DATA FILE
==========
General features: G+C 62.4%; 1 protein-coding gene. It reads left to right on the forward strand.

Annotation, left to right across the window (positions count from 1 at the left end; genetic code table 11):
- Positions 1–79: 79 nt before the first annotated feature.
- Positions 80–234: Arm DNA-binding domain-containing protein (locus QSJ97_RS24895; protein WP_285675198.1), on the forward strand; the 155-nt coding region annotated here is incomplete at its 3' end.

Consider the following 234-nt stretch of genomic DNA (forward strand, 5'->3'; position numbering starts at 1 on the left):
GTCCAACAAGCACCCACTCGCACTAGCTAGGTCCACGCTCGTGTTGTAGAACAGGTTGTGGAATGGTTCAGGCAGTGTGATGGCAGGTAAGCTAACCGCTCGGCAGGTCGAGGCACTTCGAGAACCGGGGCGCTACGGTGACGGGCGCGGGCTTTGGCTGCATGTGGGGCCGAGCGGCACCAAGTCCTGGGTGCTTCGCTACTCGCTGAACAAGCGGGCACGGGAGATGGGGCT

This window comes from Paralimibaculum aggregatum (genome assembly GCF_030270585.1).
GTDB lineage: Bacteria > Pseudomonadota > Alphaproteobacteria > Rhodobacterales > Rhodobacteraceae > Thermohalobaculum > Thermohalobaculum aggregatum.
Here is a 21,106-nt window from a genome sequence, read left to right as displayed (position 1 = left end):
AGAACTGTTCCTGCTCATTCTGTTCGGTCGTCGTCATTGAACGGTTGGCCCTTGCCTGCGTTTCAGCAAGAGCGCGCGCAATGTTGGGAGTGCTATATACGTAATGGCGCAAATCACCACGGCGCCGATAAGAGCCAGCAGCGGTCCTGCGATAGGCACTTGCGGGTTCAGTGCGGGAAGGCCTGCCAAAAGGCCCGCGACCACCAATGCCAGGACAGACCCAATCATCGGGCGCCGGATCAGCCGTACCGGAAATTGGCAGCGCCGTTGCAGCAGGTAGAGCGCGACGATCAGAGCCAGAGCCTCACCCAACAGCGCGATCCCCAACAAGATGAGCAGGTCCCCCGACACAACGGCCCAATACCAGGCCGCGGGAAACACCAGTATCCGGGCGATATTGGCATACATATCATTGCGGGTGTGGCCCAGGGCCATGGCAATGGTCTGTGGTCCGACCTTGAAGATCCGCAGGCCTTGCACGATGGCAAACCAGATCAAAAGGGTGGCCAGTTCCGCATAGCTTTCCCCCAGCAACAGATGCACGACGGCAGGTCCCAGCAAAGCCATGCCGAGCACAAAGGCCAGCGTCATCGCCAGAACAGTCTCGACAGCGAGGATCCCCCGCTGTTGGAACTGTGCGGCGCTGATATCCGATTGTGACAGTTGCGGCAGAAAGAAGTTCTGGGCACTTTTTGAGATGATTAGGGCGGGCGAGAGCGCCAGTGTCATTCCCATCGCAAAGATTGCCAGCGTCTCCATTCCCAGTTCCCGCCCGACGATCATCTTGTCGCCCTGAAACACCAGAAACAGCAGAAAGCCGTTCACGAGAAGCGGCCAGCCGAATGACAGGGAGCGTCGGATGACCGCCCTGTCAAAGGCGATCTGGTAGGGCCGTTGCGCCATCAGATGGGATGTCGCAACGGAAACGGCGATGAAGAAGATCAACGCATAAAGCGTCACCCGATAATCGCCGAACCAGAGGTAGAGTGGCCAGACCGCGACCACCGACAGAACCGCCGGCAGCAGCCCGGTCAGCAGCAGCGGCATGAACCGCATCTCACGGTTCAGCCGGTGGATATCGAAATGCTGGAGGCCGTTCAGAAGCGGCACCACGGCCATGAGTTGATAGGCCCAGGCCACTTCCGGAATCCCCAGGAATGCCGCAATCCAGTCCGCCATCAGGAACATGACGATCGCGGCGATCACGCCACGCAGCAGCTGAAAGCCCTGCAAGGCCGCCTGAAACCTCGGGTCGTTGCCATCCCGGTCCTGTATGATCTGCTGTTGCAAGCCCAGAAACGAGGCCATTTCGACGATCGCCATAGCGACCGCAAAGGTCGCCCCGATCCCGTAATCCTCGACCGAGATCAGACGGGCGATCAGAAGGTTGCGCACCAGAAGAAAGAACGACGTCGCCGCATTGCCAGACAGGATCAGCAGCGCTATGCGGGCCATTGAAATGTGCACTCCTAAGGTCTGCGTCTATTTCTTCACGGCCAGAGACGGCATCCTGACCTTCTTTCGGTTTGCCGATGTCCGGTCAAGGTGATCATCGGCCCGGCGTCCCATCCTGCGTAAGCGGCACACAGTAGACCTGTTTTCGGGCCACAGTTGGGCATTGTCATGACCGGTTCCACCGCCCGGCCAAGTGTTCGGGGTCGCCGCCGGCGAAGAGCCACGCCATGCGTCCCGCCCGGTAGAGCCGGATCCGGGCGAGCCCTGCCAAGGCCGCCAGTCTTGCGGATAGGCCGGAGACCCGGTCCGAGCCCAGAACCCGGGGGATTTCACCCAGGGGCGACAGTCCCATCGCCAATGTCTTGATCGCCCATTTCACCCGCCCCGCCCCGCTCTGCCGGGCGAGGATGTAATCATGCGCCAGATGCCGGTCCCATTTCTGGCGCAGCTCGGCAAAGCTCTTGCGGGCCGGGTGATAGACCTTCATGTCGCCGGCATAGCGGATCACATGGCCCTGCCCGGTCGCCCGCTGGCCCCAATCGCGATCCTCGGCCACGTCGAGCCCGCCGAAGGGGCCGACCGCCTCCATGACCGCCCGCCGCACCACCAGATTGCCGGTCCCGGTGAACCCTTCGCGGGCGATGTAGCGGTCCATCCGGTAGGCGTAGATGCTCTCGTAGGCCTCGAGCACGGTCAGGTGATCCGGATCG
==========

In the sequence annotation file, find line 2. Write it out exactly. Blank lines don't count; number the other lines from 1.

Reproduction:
Annotation, left to right across the window (positions count from 1 at the left end; genetic code table 11):